the statistic in the wardrobe

When I was at university (back in the Dark Ages) I had to take a statistics course.  I knew it wouldn’t go well and it didn’t.  I had a book by Derek Rowntree called Statistics without Tears.  I remember throwing it across the room and crying “You lied!” You can still get the book, it is actually very good and as I had a  maths A-level under my belt you would have thought I would be have been fine with stats.

I now realise it wasn’t the stats that were the problem but the subject matter.  If there was less talk of X and Y and more of skirts and dresses, or curly kale and sprouting broccoli I would have been top of the class.  So today I bring you wardrobe statistics where SD stands for Silk Dress not Standard Deviation and Chance Variation refers to the oppotune discovery that the pink scarf looks fantastic with the lime green jacket 🙂

You may remember that I took up the challenge of Project 333 last summer.  This year I have decided to reverse the project.  I am keeping a tally of the clothes I wear over a three  month period and then restricting myself to those clothes only for the rest of the summer (I am optomistic that it will be a blazing hot day on St Swithun’s day).

At the end of month one there is a definite trend appearing.  I am wearing almost entirely jersey (bamboo and cotton) and the colours are generally muted with bright accessories.  I am wearing more earrings (I used to just put a pair in and leave them) and have discovered I rather like big dangley ones.  I rarely wear trousers other than leggings with tunics and I almost  never wear a coat.  I am usually barefoot or wear Toms or Fitflops.  This a big reveal as although I have culled my shoe collection quite severely I still  never wear many of them.  Regardless of the weather I tend to wear summery light clothes and just layer up if it gets cold.  I haven’t worn socks or tights all month.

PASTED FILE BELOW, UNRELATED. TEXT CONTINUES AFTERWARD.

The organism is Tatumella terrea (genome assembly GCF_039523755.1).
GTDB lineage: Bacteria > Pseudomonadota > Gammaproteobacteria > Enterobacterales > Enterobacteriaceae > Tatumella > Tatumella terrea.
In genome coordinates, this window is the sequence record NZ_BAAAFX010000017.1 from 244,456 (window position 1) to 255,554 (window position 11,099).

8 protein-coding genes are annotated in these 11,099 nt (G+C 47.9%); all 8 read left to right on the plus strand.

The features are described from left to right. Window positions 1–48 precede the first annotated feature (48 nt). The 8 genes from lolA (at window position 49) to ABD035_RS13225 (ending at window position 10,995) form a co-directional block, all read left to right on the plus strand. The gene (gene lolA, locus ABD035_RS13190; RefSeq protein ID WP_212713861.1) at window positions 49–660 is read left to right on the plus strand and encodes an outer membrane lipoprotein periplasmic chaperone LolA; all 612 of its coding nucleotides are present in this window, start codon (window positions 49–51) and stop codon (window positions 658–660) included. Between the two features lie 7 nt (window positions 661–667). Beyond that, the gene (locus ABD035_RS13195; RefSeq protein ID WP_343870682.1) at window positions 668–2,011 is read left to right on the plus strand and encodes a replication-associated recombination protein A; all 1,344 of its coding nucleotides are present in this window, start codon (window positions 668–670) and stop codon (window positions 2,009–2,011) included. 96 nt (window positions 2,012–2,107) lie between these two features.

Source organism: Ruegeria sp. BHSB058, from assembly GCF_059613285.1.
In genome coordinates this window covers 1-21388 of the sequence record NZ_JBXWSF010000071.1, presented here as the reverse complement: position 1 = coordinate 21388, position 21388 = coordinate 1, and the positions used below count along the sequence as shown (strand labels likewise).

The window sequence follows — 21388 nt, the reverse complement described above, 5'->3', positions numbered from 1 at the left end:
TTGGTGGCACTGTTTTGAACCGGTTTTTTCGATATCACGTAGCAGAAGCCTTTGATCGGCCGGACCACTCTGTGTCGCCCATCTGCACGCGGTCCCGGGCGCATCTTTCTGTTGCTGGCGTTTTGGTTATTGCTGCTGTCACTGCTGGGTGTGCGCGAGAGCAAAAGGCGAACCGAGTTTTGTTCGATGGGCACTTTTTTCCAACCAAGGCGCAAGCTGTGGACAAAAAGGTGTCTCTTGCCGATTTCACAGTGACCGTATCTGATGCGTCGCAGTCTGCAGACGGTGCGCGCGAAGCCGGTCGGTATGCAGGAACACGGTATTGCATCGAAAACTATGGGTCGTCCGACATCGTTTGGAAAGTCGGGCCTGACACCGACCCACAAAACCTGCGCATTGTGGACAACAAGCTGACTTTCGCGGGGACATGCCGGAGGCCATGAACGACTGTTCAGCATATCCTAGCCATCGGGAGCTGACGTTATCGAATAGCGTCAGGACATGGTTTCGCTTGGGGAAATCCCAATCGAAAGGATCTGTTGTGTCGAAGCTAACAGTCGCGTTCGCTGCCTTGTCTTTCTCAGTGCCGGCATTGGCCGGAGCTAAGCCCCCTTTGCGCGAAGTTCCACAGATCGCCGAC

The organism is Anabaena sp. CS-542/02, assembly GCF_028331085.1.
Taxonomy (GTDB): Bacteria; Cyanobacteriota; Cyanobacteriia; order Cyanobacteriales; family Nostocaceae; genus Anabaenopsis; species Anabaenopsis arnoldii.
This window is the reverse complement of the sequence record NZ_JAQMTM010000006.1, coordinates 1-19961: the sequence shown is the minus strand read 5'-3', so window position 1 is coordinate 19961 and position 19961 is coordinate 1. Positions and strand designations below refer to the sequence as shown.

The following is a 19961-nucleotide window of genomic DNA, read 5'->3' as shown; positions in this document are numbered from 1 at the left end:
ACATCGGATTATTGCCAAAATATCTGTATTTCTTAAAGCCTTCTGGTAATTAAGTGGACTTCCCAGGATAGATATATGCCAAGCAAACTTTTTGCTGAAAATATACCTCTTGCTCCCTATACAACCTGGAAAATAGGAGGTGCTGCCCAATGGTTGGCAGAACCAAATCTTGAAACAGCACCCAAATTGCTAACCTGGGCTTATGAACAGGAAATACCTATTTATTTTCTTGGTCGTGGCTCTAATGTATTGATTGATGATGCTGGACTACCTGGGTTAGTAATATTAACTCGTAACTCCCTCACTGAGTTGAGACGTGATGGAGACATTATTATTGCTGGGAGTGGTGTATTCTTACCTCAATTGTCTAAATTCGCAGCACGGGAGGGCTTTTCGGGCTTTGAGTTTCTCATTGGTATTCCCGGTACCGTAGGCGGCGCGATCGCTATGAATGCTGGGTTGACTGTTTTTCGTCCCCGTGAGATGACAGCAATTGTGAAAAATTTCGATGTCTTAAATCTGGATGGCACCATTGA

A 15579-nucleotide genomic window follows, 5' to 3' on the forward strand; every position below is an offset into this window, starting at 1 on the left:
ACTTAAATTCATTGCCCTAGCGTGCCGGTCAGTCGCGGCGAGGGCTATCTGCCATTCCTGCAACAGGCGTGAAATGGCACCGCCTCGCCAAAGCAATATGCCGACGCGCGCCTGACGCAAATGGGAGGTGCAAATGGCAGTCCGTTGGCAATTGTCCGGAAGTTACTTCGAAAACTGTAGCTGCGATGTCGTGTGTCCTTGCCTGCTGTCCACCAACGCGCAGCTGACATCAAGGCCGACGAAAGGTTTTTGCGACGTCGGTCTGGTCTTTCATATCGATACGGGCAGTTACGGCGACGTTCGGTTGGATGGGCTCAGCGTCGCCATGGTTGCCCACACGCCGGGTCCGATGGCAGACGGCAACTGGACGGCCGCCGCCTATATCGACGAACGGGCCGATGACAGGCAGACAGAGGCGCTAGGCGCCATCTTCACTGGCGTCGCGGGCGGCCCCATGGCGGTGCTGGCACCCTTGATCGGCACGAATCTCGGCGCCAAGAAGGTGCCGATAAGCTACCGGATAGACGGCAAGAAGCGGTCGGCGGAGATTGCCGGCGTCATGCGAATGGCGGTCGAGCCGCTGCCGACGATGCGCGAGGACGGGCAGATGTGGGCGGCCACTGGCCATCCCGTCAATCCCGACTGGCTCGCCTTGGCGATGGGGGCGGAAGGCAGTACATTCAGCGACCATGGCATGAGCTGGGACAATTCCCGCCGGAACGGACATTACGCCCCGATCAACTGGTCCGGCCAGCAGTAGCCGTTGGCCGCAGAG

For those of you who would like the figures they are as follows.

  • Tops:  I have worn 10 different tops 16 times in total
  • Bottoms: I have worn 6 bottoms a total of 15 times.
  • Dresses: I have worn 7 dresses a total of 15 times
  • Cardigans:  I have worn 6 cardianas a total of 16 times
  • Scarves:  I have worn 5 scarves a total of 15 times
  • Shoes:  I have worn 6 shoes a total of 30 times, the fitflops 18 times!
  • Coats/Jackets:  I have worn one coat twice and one jacket once.

Colours are very blue heavy.

  • Blues: 27
  • Pinks: 12
  • Grey: 11
  • Neutrals: 9
  • Teal: 8
  • Purple: 7
  • Black: 2
  • Green: 1

I recently had my colours done and I think I am pretty okay with the ones I am wearing but apparently should be wearing more yellow and orange.  I hate both of them on me so I can’t see that happening soon.

In the meantime it has been an interesting look at how I use my wardrobe and you will be delighted to know you will be getting another update at the end of May.  Bet you can’t wait 🙂

 

10 thoughts on “the statistic in the wardrobe